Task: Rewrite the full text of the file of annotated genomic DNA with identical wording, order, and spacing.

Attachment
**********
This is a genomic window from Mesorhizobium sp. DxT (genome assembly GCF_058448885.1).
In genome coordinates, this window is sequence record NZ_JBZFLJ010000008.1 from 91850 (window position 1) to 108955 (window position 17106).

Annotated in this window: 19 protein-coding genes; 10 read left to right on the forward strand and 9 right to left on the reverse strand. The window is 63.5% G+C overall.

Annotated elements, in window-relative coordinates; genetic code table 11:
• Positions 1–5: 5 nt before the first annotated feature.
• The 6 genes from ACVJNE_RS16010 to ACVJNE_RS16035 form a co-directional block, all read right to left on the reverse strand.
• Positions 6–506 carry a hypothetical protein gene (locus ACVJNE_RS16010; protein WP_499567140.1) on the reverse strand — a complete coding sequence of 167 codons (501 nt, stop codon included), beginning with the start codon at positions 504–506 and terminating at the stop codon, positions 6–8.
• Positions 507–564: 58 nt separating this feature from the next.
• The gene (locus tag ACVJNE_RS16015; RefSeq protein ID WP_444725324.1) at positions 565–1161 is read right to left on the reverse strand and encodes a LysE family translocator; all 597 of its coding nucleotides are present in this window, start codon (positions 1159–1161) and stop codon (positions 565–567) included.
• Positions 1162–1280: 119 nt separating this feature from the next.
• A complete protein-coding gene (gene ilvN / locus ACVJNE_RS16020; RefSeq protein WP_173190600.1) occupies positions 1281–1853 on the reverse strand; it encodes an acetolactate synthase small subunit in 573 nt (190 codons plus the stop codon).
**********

This is a genomic window from Mesorhizobium sp. DxT (genome assembly GCF_058448885.1).
In genome coordinates, this window is sequence record NZ_JBZFLJ010000008.1 from 91850 (window position 1) to 108955 (window position 17106).

Annotated in this window: 19 protein-coding genes; 10 read left to right on the forward strand and 9 right to left on the reverse strand. The window is 63.5% G+C overall.

Annotated elements, in window-relative coordinates; genetic code table 11:
• Positions 1–5: 5 nt before the first annotated feature.
• The 6 genes from ACVJNE_RS16010 to ACVJNE_RS16035 form a co-directional block, all read right to left on the reverse strand.
• Positions 6–506 carry a hypothetical protein gene (locus ACVJNE_RS16010; protein WP_499567140.1) on the reverse strand — a complete coding sequence of 167 codons (501 nt, stop codon included), beginning with the start codon at positions 504–506 and terminating at the stop codon, positions 6–8.
• Positions 507–564: 58 nt separating this feature from the next.
• The gene (locus tag ACVJNE_RS16015; RefSeq protein ID WP_444725324.1) at positions 565–1161 is read right to left on the reverse strand and encodes a LysE family translocator; all 597 of its coding nucleotides are present in this window, start codon (positions 1159–1161) and stop codon (positions 565–567) included.
• Positions 1162–1280: 119 nt separating this feature from the next.
• A complete protein-coding gene (gene ilvN / locus ACVJNE_RS16020; RefSeq protein WP_173190600.1) occupies positions 1281–1853 on the reverse strand; it encodes an acetolactate synthase small subunit in 573 nt (190 codons plus the stop codon).